Will Charlie Sheen wind up being sued for breach of contract if he’s broken a morals clause in his “Two and a Half Men” series agreement? Will Charlie Sheen have the book thrown at him in Colorado, where he faces charges stemming from a Christmas Day arrest for assault in Aspen involving his wife, Brooke Mueller? Will Charlie Sheen’s career be irrevocably damaged? The questions swirl in the wake of Sheen’s series production being put on hold last week, as he and Mueller go through their respective rehabs.
Here’s another question: What will it take for the court of public opinion to rule against Sheen, whose record of behavior is so horrendous that for many, the ONLY way he’d be welcomed into their living rooms is on TV?
Seriously, his ex-wife accused him just four years ago of pushing her down and threatening her, being addicted to gambling, seeking out prostitutes and frequently visiting child porn sites. Would you want this man hanging around your daughter?
And, it’s not just Denise Richards who told the world she was in fear of Sheen. You’ll recall that before he cleaned up his act and won public approbation and a career comeback in 2000 on “Spin City,” there was a nauseating parade of reports of his drugging and drinking and ugly episodes with women. There were photos published in 1997 of brutalized ex-girlfriend Brittany Ashland, who accused Sheen of smashing her face into a marble floor.
There was the pretzel logic explanation of how ex-fiancee Kelly Preston got shot in their bathroom in 1990 — when a gun fell out of the pocket of his pants that had been left on the floor, and it discharged a bullet that hit the toilet, then ricocheted into her arm. (As a head-scratcher, it’s up there with his current rehab being a “preventative measure.”) And, of course, there was Sheen’s role in the 1995 trial of Hollywood madam Heidi Fleiss, where it was revealed that he’d spent $50,000-plus on hookers in less than two years.
Folks, forgiveness is a wonderful thing, but there’s something wrong with the fact that, reportedly earning more than $900,000 per episode, this is the highest-paid actor on TV.
SHE DID IT HER WAY: Sherry Stringfield was once dubbed “The Goodbye Girl” after walking away from the very successful TV shoSheery w, “E.R.,” Shright before it went into syndication, which would have made her a fortune. We caught up with the actress and asked if that stigma is still affecting her career today.
“I don’t think so. When I first left ‘E.R.,’ I was told by numerous people, ‘You’ll never work again.’ People say stuff, sure, but I don’t worry about what people think. I get on with what I need to do,” says the actress, who is busy auditioning during pilot season and is starring alongside Eric McCormack in the upcoming Lifetime movie “Who Is Clark Rockefeller,” premiering March 13.
The movie is based on a true story about a man in Boston who claimed to be the heir to the famous Rockefeller dynasty for over a decade and even fooled millionaire Sandra Boss, who became his wife. “She was a Stanford and Harvard graduate. This was a bright woman. You’re like, ‘What happened?’ I just found it very intriguing,” explains Stringfield, who played Boss.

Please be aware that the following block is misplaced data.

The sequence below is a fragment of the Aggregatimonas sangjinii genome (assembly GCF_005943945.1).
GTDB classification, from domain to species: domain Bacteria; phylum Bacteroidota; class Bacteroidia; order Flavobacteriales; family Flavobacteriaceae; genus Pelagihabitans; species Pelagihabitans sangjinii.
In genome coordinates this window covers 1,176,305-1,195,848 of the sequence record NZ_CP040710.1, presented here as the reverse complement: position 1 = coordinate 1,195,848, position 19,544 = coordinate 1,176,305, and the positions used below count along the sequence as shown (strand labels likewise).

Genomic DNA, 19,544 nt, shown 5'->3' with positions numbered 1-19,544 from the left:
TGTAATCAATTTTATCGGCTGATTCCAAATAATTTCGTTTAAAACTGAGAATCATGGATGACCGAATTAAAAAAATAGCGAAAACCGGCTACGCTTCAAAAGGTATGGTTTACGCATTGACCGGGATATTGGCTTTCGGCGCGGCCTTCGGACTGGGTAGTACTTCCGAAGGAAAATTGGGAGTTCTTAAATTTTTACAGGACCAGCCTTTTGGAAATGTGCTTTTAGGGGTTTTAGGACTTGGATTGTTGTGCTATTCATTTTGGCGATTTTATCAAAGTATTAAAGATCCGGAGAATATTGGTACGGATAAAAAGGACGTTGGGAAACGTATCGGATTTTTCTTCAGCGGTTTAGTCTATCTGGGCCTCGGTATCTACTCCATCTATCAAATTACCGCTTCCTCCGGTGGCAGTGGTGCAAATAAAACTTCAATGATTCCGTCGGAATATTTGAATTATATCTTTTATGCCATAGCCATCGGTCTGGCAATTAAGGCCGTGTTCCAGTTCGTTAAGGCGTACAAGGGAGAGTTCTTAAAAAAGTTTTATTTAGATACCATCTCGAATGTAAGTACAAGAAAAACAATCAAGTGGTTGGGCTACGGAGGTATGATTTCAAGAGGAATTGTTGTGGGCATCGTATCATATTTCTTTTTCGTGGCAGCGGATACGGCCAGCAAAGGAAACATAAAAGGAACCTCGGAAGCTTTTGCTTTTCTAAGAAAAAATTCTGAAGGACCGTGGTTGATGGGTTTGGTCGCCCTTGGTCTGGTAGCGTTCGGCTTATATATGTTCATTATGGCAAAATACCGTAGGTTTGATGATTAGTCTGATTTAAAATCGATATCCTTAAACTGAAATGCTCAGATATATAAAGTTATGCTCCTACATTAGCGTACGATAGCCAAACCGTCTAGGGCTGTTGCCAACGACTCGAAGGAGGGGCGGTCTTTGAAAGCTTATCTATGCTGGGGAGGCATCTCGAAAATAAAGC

“However, when you had a nice, decent childhood and went to good schools, you live in your world and assume the rest of the world is like that. I know I like to think people are just and honest, but it’s not always the case. Who would think someone’s lying to you about who they are? If someone told me they were a Kennedy, I’d be like, ‘Cool. Good for you.’ I wouldn’t think they were lying.”
TAKING CARE OF BUSINESS: Nick Lachey branched out in the last year to create the MTV show “Taking the Stage,” and he tells us he and his brother Drew have a lot more ideas in store.
“We have a production company together, so we’re getting some ideas up and running. We’ve got some TV ideas in the works. It’s a busy time, but all good stuff,” says Lachey.
As far as his work in front of the cameras, “I always keep it open to do more acting. It’s pilot season, so I’m sure I’ll be out there doing some auditioning, but I’d actually like to branch out into more of the hosting stuff.”
When asked what his ideal hosting job would be, Lachey responds, “Sports have always been a huge passion of mine. I’d love to do a sports talk radio show or get involved in some capacity in the sports world. I think there may be some unfinished business there that I’ll want to explore.”
FUNNY THINGS: As Haley, the not-tremendously-bright teenage daughter on “Modern Family,” Sarah Hyland has drawn laughs. It was amusing watching her being convinced by her smarty pants younger sister (Ariel Winter) that she could recharge batteries by rubbing them on her forehead, for instance.
But, the 19-year-old beauty admits, “I think my biggest challenge on the show is just trying to keep up with all the adults. They’re all like standup comics in real life. I feel like the dullest person on the set. I have a dry humor, but I’m not very quick on my feet,” she says. However, “I’m watching them and learning. You know how they say ‘Practice makes perfect’? It all soaks into your being.”
With reports by Emily-Fortune Feimster